Local Students Win at Science Fair
BY SCOTT BIGELOW
Special to The Pilot
Contestants and their families spent a long and exciting day on Feb. 11 at UNC Pembroke's Science Fair.
The contestants, from as far away as Harnett, Moore and Columbus counties, toured campus, ate in the cafeteria and were entertained by Rick Brown's "Science Adventures," while the judges reviewed the 133 entries. This was the 31st annual Region IV Science Fair held at UNCP.
Many like the Shuler family, mother Amy and her four children, were attending their first science fair. They were in for treat.
"We were watching the women's basketball team practice, and they shared cupcakes with us," Amy Shuler said. "That was so nice of them."
Elizabeth Shuler, whose father is an ophthalmologist in Pinehurst, entered a project that asked the question: "What color do you see first in peripheral vision?"
"I did it over Christmas with all my aunts and uncles," she said.
Elizabeth's mother was pleased with the day.
"It was a long day, especially for the baby, who didn't get a nap," she said. "UNCP does a good job with this."
Mihayle Clawges, a fifth-grader from Highland Elementary School in Harnett County, asked the question: "Does playing violent video games raise blood pressure and heart rate?"
"I tested 13 people between the ages of seven and 45," she said.
Clawges, whose trifold was decorated with ribbon, advanced to state competition. It was the first Science Fair for Mihayle and her mother, Mary, who brought their high school-aged son for a look at the university.
"It was the first time anyone from our elementary school entered the science fair," Mary said. "She got some good pointers from the judges. I will have two children entered next year."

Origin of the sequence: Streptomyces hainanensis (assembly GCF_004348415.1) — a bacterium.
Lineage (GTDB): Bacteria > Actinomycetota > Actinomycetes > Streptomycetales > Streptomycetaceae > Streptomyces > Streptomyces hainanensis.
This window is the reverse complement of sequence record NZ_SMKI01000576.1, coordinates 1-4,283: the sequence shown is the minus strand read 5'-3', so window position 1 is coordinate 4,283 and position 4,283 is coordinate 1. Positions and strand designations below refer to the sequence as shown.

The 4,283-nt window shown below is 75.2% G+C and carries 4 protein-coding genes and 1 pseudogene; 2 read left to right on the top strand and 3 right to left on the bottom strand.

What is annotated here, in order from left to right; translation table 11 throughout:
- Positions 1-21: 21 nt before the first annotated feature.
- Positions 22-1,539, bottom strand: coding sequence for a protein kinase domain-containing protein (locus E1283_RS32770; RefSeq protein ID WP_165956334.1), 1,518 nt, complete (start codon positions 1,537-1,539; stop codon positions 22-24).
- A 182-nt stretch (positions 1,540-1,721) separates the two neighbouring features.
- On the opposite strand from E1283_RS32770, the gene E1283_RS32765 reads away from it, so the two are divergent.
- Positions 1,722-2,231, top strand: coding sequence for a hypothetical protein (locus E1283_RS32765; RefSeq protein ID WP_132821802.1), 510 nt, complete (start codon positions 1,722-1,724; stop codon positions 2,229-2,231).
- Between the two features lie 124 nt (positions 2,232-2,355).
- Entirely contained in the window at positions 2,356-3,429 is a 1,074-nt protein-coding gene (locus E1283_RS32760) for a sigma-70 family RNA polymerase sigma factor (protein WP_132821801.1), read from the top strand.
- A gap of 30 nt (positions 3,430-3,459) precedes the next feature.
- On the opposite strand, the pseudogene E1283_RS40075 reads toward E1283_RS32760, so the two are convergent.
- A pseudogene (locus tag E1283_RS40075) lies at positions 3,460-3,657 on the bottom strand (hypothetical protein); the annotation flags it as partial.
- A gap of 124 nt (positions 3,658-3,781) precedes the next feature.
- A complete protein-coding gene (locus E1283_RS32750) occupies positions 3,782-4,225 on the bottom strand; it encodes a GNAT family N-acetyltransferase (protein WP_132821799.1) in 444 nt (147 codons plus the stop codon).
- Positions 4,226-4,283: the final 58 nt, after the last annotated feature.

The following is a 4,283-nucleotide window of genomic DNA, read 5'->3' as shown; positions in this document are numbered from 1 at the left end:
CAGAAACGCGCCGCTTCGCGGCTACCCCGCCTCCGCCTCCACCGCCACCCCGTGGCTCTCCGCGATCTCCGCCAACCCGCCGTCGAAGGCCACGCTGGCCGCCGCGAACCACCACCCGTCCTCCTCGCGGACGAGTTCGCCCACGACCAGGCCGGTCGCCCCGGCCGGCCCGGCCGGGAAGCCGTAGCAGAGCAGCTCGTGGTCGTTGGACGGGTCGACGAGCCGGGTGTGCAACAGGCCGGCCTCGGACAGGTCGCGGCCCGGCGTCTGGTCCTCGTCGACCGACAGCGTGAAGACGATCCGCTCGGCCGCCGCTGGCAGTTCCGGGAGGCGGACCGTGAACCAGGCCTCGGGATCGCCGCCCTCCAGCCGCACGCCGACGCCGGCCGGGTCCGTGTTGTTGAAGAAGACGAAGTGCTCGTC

Jennifer Pratt, representing Long Hill Elementary School in Cumberland County, got the idea for her project after a diaper failure. She asked: "What brand holds the most fluid?"
"My project took up our dining room for a month," Pratt said. "The brand that won had the most polymers. A polymer is a substance that has similar molecular patterns."
It was the first science fair for Davita Brockington, a third-year chemistry major at UNCP. She said she likes kids and science and thought it would be a good way to spend a Saturday.
"My favorite was an elementary school project that tested which material hit a baseball the farthest," she said. "They were all excited and enthusiastic. Some of the kids were shy, and with others, you only had to ask one question and they told you everything about their project."
For Ann Talkington, a senior from Massey Hill Classical School in Fayetteville, it was her third trip to the science fair. She was the overall winner on her first try and won the Senior Engineering and Technology Division and several other awards this year.
"I'm back with a new project," Talkington said. "My other project was washed down the river, so to speak."
Talkington had been studying water quality in the Hope Mills Lake when the dam burst. In contrast, her new project is entirely theoretical.
"I developed a mathematical equation that models the population growth of microbes," she said. "I've been working with Dr. Len Holmes."
Holmes, who directs UNCP Biotechnology Center, said he spotted Talkington as an outstanding student three years ago. He discussed her project.
"In her calculus class, she learned about some of the mathematical properties of a particular formula called the MacLaurin Series and adapted to study the rate of growth of symbiont bacteria," Holmes said. "It is very unique in that she uses an analytical approach, where as conventional methods use more subjective estimations.
"Calculations done with Anne's modified formula were in very high agreement with calculations done the old-fashioned way," he continued. "Her work is significant because it may help microbiologists quantify environmental effects on population growth. We are now writing her work for submission and publication."
Chris Lane, who spent seven weeks in a Duke University lab last summer, won the grand prize at the Region IV Science Fair. A student at Jack Britt High school in Fayetteville, his project analyzed protein and ligand interaction.
Anna Kuzma and Dylan Lawson, both students at West Pine Elementary, were winners in the elementary division and will advance to state competition.
Myatt Person, a student at North Moore High School, took first place in biological science A.
Matt Person, of North Moore, won the Dr. Dalton Brooks Award, sponsored by the department of chemistry and physics.
Scott Bigelow works in the communications office at UNC Pembroke.
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